Prods and Porous Boundaries: Candice Lin's (Im)material Practice
Spring '21 Teiger Mentor Candice Lin's practice begins with material fascinations, from plants and molds to masks and stains, and takes shape as she questions notions of citizenship, post/de-colonialism, anthropology, and feminist and queer theory.
Working primarily in sculpture and video, trans-disciplinary artist Candice Lin makes work she says "prods the porous nature of boundaries through the use of transitive materials." Observing jars of food transformed by mold, or insects and plants overtaking objects, she finds connections that intertwine materials and forms with histories and theories of colonialism, slavery, and migration. In this way, Meaningless Squiggles, Lin's fifth solo exhibition at Françoise Ghebaly where she is represented addressed what may otherwise seem to be disparate topics, drawing on her research into subjects ranging from Chinese "coolie" labor in the Caribbean, James Baldwin's travels outside the U.S., plants that heal and hurt, John Searle's writings on AI, and the formal similarity of torture devices used on enslaved people to Medieval European disciplinary masks.
"Lin's installations are mobilized by a research-based process of decolonizing materials and queering space, and-or vice-versa. Her projects re-situate categories of difference, pulling at entanglements of race, gender, and sexuality to dislodge that centralizing position occupied by the human species." Alexandro Segade, art
Lin is an assistant professor of art at UCLA, and lives and works in Los Angeles. "Her interdisciplinary constructions dismantle supremacies," says assistant professor of art Alexandro Segade, who invited Lin to speak to his graduate seminar, Reimagining Humanity, last fall. "When she and the cohort connected, it was clear to me that the conversation should be continued," he says.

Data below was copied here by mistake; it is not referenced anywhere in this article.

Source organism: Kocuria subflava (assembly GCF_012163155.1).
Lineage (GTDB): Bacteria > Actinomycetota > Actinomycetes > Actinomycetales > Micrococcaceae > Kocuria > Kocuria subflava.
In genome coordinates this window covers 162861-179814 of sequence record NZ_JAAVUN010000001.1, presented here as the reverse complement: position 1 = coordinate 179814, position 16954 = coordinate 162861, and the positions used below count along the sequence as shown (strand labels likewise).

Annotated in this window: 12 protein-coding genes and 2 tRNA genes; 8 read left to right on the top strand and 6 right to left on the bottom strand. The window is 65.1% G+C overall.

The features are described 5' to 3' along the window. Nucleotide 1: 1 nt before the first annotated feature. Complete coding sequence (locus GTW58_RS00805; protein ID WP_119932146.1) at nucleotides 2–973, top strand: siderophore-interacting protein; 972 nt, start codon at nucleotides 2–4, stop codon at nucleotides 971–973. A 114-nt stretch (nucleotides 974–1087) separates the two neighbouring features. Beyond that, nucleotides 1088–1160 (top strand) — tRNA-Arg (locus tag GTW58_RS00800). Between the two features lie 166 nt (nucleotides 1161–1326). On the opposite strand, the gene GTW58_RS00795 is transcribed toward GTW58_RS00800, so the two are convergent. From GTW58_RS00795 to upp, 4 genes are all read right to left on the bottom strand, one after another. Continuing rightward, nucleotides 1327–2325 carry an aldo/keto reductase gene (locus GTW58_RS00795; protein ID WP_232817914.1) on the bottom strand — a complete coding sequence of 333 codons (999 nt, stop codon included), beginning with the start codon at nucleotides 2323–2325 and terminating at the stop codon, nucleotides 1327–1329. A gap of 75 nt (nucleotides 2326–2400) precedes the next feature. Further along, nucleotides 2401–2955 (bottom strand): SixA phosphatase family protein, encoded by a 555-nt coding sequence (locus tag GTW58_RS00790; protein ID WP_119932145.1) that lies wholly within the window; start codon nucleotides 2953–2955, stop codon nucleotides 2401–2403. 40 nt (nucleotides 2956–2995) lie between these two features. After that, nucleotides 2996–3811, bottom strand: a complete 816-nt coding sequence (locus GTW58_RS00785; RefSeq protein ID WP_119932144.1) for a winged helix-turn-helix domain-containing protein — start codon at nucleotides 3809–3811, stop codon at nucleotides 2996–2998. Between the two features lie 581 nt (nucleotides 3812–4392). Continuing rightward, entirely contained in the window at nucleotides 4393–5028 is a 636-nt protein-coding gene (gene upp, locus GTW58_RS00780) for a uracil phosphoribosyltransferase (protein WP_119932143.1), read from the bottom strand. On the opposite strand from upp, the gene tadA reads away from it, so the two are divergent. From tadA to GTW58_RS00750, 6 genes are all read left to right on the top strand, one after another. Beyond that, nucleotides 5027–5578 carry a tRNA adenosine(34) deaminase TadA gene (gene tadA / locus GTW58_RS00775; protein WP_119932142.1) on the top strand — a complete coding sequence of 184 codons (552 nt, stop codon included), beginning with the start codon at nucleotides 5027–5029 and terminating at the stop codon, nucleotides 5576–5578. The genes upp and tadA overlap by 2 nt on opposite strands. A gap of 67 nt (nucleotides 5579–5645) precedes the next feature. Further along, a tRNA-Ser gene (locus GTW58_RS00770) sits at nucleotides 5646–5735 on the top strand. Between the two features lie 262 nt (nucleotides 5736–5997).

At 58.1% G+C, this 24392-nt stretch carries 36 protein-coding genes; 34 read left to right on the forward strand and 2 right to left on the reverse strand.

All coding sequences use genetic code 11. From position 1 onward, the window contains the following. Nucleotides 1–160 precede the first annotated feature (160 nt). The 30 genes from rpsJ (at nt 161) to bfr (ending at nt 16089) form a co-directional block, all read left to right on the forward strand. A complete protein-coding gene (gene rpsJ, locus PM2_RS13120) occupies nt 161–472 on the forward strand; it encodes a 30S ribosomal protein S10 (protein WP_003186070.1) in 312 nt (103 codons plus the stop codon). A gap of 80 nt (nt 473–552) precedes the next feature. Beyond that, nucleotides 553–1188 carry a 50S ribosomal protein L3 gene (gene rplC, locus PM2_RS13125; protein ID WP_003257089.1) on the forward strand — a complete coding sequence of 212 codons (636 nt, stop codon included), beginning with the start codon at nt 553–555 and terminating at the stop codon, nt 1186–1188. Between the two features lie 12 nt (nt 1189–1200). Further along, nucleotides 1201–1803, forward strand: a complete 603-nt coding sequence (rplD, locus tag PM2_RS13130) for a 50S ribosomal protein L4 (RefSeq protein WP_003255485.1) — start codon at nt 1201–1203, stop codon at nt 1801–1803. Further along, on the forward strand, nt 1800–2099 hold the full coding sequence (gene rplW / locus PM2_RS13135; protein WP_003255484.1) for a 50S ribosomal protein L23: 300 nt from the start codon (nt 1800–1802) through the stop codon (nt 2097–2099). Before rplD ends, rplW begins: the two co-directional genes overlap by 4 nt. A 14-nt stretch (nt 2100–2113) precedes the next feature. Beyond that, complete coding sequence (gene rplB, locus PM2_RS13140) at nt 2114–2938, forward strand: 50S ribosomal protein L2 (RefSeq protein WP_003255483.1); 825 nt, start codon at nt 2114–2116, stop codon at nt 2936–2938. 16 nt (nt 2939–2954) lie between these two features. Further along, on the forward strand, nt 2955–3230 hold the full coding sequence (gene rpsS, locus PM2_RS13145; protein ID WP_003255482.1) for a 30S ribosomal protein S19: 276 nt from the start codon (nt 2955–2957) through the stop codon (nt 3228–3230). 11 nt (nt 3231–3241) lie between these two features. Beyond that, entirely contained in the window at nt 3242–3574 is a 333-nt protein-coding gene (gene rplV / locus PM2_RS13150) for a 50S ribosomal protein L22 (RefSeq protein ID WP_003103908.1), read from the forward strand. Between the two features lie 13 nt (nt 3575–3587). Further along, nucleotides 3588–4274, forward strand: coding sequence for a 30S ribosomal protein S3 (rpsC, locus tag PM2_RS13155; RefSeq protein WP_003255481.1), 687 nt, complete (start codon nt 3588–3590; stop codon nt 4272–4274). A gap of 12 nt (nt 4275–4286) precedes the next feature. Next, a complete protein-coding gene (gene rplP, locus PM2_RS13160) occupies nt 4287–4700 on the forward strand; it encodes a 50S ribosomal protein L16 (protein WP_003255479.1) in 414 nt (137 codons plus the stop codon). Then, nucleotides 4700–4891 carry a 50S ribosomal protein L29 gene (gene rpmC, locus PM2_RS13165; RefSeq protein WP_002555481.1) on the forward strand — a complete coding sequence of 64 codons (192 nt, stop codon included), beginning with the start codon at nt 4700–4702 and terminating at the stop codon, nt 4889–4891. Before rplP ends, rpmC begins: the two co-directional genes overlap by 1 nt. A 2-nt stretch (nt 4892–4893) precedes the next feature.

The development of student art practices in AAP's M.F.A. and B.F.A. programs is supported each semester by the Teiger Mentor in the Arts, an established artist-mentor who brings experience and perspective from their practice and profession to the department. Art students have the opportunity to discuss their work and receive critical insight from Lin, who will meet with individual students remotely this spring, and she will discuss her recent work and process in an artist talk titled A Materialist History of Contagion on February 22.
The Teiger Mentor in the Arts Program was created in 2013 with a gift from David Teiger '51, a graduate of the School of Hotel Administration. Teiger, who died in December 2014, was a contemporary art collector and patron of curatorial projects and exhibitions throughout the U.S. and Europe. Lin is the 16th Teiger Mentor; previous mentors were Jessi Reaves, Josh Tonsfeldt, Wendy White, Chitra Ganesh, Paul Pfeiffer, Sam Lewitt, Dana Hoey, Sean Landers, Craig Kalpakjian, Sam Durant, Sharon Hayes, Leslie Hewitt, Alejandro Cesarco, Shannon Ebner, and Josiah McElheny.